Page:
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CD Reviews – April 2015

LIZ DE LISE – TO & FRO EP (no label) Philadelphia-based singer and songwriter Liz de Lise turns the stories of nomadic street kids into an engaging, imaginative musical journey on her EP, To & Fro. After spending a summer interviewing and observing street kids that passed through Portland, Oregon, de Lise crafted the six songs of To & Fro, in the process weaving together a colorful musical tapestry that blends elements of Americana, indie pop and folk, jazz and ethnic flavors. The overall sound recalls classic folk artists like Joni Mitchell and Melanie, but also suggests a theatrical edge with frequent asides and side journeys . Additional musicians help flesh out and color the arrangements; including de Lise’s father, Louis, on accordion, marimba, keys and percussion, Allan Slutsky on mandolin, Jess Molan and Steve Beskrone on double bass, Bruce McFarland on banjo, Azeel Bhatti on table, Mirjam Ingolfsson on cello, plus several backing singers. Opening with a gypsy folk flavor, “Ode” recounts the story of a traveling dreamer content with his freedom. The gentle, string-toned “Homeless” offers a loose poetic observation of a street traveler, while the multi-tiered “Pan” relates one traveler’s dreams of someday settling down. With its irresistible chorus hook, “Strangers” finds commonality and community with fellow vagabonds, while the minimalist folk of “Star Fire” juxtaposes street life survival and freedom. Bringing the journey to its close, the multi-flavored “The End” offers a dramatic arrangement with frequent twists and turns, highs and lows, Queen-like choral moments and more. Liz de Lise’s clear, pleasant voice and imaginative songcraft provide strong threads throughout this set, and her captivating arrangements and wordplays keep the listening experience fresh from start to end. Produced and recorded by both de Lise and her father, To & Fro sounds clear, balanced and smooth, with all vocal and instrumental components shining through. Liz de Lise’s imagination and artistry rise to the forefront on To & Fro, an adventurous set sure to open ears and minds for this rising talent. (The EP can be obtained through Liz de Lise’s website, A portion of the proceeds from EP sales goes to Outside In, an organization that helps homeless youth.)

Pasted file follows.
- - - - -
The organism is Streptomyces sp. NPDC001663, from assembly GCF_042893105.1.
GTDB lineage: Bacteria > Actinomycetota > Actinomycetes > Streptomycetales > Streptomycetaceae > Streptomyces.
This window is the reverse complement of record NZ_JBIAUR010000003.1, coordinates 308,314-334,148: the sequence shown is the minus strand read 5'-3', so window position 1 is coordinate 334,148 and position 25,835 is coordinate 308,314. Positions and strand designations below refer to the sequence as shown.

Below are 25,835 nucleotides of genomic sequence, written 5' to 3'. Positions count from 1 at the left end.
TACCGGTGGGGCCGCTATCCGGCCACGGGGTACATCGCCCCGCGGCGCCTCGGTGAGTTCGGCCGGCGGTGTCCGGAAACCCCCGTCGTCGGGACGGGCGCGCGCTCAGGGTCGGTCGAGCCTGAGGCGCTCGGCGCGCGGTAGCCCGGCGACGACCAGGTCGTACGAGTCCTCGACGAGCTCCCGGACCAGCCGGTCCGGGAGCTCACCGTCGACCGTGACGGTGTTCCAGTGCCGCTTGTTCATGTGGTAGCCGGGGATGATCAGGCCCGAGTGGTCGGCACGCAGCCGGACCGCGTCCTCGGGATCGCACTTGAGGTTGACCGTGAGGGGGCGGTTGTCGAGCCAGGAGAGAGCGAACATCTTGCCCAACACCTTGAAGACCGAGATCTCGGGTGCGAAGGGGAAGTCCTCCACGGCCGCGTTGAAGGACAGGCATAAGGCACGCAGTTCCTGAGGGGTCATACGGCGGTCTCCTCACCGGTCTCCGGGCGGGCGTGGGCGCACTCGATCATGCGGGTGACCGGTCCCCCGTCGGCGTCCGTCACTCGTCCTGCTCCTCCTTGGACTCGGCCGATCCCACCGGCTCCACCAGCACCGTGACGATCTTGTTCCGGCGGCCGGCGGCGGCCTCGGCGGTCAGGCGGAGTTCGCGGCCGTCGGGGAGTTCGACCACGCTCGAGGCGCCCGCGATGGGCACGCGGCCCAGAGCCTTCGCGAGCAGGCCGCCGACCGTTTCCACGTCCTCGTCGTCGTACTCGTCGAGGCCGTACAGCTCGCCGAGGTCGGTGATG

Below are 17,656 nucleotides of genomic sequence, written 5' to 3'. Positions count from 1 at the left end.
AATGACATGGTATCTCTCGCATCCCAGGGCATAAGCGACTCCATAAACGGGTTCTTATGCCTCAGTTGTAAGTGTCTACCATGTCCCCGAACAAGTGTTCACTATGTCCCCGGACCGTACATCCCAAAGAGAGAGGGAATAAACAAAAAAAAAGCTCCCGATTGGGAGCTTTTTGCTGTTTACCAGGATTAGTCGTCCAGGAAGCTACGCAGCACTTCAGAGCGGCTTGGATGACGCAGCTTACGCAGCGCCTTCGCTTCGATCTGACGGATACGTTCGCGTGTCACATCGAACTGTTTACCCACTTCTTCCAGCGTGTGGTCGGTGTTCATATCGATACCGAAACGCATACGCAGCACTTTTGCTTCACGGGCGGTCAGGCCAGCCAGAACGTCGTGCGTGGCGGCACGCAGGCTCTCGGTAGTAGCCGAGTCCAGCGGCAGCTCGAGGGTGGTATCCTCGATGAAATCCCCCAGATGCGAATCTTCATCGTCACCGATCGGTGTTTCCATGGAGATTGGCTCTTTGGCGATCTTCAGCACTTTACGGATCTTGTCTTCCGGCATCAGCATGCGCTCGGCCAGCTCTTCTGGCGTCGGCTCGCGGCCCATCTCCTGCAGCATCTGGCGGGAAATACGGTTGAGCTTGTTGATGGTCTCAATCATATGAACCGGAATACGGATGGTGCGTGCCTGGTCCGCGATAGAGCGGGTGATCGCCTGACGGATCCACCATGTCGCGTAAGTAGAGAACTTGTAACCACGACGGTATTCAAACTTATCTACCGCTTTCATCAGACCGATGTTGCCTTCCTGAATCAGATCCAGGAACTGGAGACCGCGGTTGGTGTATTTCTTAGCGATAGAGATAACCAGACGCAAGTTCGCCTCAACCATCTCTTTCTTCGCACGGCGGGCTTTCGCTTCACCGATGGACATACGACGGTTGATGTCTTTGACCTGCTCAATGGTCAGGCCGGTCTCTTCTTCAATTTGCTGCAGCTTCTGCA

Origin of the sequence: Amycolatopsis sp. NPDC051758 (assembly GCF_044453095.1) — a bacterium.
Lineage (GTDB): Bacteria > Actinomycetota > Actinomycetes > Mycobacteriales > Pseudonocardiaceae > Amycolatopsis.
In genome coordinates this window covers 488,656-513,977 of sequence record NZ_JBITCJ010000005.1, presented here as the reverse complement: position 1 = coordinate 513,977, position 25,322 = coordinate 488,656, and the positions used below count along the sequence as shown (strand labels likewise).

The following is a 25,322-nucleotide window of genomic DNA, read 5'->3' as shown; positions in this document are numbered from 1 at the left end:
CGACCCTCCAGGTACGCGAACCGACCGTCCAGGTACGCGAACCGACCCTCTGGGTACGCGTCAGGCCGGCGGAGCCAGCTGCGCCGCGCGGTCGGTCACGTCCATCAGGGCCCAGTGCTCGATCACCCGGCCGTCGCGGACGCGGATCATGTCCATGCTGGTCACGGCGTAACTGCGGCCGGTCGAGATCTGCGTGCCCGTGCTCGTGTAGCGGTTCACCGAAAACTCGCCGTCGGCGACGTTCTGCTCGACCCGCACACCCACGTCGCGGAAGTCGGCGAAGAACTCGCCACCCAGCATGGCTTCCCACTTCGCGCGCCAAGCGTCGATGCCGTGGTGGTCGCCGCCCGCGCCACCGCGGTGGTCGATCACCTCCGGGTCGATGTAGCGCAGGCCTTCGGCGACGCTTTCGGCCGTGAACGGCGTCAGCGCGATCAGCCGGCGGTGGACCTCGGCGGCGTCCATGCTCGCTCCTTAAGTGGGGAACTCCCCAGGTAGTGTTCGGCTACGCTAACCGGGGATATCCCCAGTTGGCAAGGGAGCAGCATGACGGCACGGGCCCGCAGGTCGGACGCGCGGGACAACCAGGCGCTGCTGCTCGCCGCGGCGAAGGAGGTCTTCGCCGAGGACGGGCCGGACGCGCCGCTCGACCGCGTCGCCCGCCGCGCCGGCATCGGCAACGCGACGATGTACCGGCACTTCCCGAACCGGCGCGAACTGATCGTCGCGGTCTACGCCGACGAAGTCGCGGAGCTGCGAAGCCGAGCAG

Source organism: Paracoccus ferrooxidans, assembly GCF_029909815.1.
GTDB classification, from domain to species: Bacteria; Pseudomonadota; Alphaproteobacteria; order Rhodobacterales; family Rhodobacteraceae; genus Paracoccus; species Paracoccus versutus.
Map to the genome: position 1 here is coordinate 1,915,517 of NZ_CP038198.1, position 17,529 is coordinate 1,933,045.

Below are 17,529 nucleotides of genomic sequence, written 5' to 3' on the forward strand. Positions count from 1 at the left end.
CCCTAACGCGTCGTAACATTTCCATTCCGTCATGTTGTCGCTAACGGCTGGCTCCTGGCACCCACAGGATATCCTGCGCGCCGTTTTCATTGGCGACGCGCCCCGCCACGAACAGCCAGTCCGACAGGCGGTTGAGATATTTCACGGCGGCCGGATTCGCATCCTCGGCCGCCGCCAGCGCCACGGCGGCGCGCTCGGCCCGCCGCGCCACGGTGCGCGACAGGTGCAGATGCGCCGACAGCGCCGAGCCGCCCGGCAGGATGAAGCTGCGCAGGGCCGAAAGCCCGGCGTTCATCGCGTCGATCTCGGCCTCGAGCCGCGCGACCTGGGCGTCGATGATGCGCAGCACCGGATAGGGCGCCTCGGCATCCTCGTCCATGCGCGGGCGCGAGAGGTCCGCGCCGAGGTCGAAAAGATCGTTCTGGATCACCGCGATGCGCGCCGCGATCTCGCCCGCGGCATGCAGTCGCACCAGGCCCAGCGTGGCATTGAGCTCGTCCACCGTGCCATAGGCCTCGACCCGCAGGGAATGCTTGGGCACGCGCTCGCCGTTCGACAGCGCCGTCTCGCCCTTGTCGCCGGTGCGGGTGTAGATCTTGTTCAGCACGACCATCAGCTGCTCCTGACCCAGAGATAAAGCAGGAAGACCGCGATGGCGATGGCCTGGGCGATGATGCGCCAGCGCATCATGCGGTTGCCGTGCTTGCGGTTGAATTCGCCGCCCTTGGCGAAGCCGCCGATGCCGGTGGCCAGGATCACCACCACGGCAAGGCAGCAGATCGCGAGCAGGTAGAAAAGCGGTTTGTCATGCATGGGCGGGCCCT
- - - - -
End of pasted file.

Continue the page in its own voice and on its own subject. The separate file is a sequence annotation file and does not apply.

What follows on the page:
TAKE 147 – NOTHIN’ TO LOSE (no label) Harrisburg’s Take 147 first formed in 2005, and arrived at their current all-female roster in 2010. Singer/guitarist Gretta Zechman, lead guitarist/singer Rochelle Smith, bassist/singer Amber Grunden and drummer/singer Patty Wilson demonstrate hard-rocking punch, swagger and wit on their first full-length album, Nothin’ to Lose. The group’s base sound is largely rooted in the hard-rocking traditions of classic Lita Ford and Girlschool; blending the melodic edge of the former with the grit and spit of the latter. The disc’s dozen tracks run the gamut from throttling rockers to power ballads, with one novelty curio and a remake thrown in for good measure. Several songs vent the scorn of relationships turned sour; such as the stern disc-opener “You” and the rowdy “Tired Of,” the latter highlighted by gang-shout choruses and Grunden’s fast-firing mid-song rap. Take 147 throws caution to the wind on the uptempo “Hideaway,” and weathers the nine-to-five for their right to party on the crunchy title track “Nothin’ to Lose.” The group turns introspective on the dark-toned “Salvation Ends,” and showcases Zechman’s piano talents on both full group and solo takes of the heart-ripping ballad “Goodbye.” Take 147 fends off amorous advances on the Smith-fronted “Lonely Girl,” and celebrates a booze-laced girls’ night in with “House Party.” The group also lightens up the mood with the Grunden-fronted tongue-in-cheek redneck ode “Caravan Court,” and they give hard-rocking muscle to a version of Alanis Morisette’s mega-hit “You Oughta Know.” The performances here are strong; Zechman sinks emotional capital into her vocal delivery and convincingly sells her range of moods throughout the disc, and the group’s instrumental execution is tight and fearless. Produced by the group and Jason Shaffer, Nothin’ to Lose sounds appropriately full, balanced and edgy. Take 147 states their credentials on Nothin’ to Lose, blending intriguing melodies and hard-edged chops into a loud and proud set. (The CD can be purchased through the group’s website,